Out now: Politicising Immigration in Times of Crisis — or how to measure the impact of a crisis when we don’t agree when the crisis was

I’m happy to announce a new publication in JEMS on politicizing immigration in times of crisis. Especially so, as it is the ‘first one’ for two of my excellent co-authors!

The basic setup is quite simple, we look at data on the politicization of immigration — our update on the SOM project. It’s a broad understanding of politicization, looking at how different actors (broadly defined) talk about immigration and immigrant integration. We use claims-analysis using printed newspapers as the basis, which allows us to compare the situation over time. We then examine how the nature of politicization differs during times of crisis compared to non-crisis periods.

We have N=2,853 claims to examine, the oil crisis of the 1970s and the financial crisis of the late 2000s as two external crises not directly related to immigration. Theoretical considerations provide us with expectations of how claims-making during periods of crisis differs qualitatively: we look at salience (how many claims are made), polarization (the positions taken in claims), actor diversity (who makes the claims), and frames (how claims are justified).

And then you sit down to define the crisis periods… we started with discussions in the team, soon realizing that we don’t agree. Then we went to the literature, trying to find a more authoritative definition of when these crises started and ended. And then we fully embraced uncertainty: basically there is no agreement on when these crises stared or ended. The solution is also relatively simple: we just used all the possible definitions (a bit of combinatorics there…) and run separate regression models. 7,524 of them to be precise. The nice thing with that is that you really have to embrace uncertainty, and that graphs really are more intuitive than any arbitrary measure of central tendency.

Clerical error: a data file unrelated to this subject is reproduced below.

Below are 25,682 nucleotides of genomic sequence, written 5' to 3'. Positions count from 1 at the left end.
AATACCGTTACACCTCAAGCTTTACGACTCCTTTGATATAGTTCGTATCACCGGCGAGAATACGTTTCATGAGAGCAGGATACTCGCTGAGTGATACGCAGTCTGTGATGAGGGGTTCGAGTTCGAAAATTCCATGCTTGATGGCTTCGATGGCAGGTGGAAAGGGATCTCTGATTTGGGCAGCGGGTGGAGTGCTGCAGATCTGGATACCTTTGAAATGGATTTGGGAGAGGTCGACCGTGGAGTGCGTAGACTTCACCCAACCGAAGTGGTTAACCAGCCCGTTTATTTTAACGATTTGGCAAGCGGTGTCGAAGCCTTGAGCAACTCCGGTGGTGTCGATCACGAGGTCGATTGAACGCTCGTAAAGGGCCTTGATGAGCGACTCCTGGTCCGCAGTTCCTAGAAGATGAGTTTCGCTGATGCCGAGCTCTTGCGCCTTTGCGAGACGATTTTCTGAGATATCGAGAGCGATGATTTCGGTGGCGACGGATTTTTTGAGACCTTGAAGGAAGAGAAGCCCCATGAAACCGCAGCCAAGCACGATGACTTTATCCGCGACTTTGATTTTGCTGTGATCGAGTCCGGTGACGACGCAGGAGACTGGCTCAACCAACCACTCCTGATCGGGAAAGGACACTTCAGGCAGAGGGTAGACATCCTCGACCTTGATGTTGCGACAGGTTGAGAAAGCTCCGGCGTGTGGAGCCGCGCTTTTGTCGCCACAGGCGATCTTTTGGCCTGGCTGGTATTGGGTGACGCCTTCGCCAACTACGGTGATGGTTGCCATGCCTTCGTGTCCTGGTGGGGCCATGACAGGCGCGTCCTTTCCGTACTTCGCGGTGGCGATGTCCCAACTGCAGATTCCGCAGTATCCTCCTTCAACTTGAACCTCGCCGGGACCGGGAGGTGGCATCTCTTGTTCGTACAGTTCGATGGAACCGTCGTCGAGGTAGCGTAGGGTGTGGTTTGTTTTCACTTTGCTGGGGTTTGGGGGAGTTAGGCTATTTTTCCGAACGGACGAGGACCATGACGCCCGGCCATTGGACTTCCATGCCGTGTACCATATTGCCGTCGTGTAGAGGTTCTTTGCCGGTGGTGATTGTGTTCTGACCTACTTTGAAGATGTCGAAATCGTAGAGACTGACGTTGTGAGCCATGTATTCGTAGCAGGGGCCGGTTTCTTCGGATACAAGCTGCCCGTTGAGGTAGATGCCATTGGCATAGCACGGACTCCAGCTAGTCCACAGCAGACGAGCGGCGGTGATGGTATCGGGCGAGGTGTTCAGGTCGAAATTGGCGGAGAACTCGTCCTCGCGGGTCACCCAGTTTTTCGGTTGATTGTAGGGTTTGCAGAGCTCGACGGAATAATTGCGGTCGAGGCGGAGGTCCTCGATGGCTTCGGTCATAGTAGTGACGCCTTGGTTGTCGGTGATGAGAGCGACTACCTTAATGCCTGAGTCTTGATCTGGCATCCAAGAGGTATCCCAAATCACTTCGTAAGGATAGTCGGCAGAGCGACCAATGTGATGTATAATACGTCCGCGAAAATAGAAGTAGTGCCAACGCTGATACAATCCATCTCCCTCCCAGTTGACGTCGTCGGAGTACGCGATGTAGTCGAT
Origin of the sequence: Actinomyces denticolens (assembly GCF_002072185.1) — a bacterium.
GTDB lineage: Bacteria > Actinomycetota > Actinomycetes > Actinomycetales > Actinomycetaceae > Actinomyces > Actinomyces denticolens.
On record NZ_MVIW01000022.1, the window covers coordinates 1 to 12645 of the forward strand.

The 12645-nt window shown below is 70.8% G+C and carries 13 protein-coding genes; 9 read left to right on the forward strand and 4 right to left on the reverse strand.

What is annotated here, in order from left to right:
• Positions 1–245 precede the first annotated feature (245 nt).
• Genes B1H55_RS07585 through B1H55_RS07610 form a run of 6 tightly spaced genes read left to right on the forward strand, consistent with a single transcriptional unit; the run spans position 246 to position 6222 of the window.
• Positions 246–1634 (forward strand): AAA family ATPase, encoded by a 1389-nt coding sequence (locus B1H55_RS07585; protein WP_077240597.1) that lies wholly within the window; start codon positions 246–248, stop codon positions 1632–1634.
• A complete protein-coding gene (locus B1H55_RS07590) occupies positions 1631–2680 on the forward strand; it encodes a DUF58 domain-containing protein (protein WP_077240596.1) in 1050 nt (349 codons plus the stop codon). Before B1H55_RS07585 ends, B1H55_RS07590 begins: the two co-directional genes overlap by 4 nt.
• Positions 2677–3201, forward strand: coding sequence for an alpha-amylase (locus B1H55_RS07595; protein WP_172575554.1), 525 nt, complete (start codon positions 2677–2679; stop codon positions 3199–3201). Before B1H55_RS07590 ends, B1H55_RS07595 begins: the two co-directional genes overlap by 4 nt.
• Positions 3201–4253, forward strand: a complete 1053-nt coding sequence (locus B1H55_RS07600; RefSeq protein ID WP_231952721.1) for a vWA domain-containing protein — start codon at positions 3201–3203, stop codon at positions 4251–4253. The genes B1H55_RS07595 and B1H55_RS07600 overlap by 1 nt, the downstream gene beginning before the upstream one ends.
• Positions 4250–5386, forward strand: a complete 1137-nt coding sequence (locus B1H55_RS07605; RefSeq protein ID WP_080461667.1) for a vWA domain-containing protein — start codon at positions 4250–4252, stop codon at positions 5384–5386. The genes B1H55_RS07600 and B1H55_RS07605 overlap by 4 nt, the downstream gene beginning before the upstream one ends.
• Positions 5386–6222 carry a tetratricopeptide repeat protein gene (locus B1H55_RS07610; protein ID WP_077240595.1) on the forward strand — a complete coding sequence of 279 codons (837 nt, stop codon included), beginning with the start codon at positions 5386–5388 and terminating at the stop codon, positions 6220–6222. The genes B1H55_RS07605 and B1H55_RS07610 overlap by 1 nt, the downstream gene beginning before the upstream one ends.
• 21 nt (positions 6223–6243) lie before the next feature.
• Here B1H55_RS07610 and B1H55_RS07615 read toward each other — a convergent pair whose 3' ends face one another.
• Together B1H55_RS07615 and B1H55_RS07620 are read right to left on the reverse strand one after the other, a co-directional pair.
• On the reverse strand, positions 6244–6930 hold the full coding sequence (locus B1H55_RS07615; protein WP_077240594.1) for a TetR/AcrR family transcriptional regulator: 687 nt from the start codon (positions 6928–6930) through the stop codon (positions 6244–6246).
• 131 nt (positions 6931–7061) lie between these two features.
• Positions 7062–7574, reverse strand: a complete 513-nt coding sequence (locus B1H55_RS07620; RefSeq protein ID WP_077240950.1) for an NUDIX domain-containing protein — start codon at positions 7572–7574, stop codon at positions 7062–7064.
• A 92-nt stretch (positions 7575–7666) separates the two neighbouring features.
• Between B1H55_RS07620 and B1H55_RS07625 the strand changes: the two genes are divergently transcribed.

Yes, you get things that are fairly obvious (we can quibble about effect size):

Sample effect size; grey dashed line on right indicates zero; blue dashed line on the left indicates the median coefficient across all the regression models.

and you get things that are simply unclear, with values around zero quite credible, but would you bet against en effect size of +0.05 or -0.05?

Sample effect size; grey dashed line on left indicates zero; blue dashed line on the right indicates the median coefficient across all the regression models.

What I really like about this kind of presentation is that it naturally embraces our uncertainty about the state of things. Yes, “crisis” is vague as a concept, yes, it is difficult to operationalize it (otherwise we would not run 7,524 regression models), but we still can discern systematic patterns of how the politicization of migration in times of crisis differs from non-crisis moments.

Bitschnau, Marco, Leslie Ader, Didier Ruedin, and Gianni D’Amato. 2021. “Politicising Immigration in Times of Crisis: Empirical Evidence from Switzerland.” Journal of Ethnic and Migration Studies. Online First. doi: 10.1080/1369183X.2021.1936471. [ Open Access]

Measuring Polarization Updated

I have just updated my R-package to measure agreement, polarization, dispersion — whatever you want to call it — in ordered rating scales to R-Forge. Version 1.40 includes more extensive documentation and a long due update of the package vignette. I’ll push it to CRAN in a moment. Every time I work on this package, it strikes me how many times the ‘problem’ has been solved, how different the approaches are, and sadly how often standard deviations are still used.

Calculating Agreement, Consensus, Polarization in R

I have just uploaded a new version of the R package agrmt to R-Forge. The package implements various measures to enumerate the degree of agreement, consensus, or polarization among respondents. Apart from van der Eijk’s Agreement “A”, there are a range of other measures proposed in the literature.

Measuring Consensus

I have mentioned Cees van der Eijk’s measure of agreement before, and Leik’s measure of ordinal consensus. Unsurprisingly, others have come across this issue, discontent with the widespread use of standard deviations (inappropriate as this can be). Tastle & Wierman (2007) take a quite different approach, taking the Shannon entropy as the starting point. I have added this to my R package agrmt on R-Forge, and will push it through to CRAN once the documentation is up to scratch. It’s interesting how many different approaches are developed to address the same problem; clearly the different solutions have not spread wide enough to prevent doubling the effort.

Tastle, W., and M. Wierman. 2007. Consensus and dissention: A measure of ordinal dispersion. International Journal of Approximate Reasoning 45 (3): 531-545.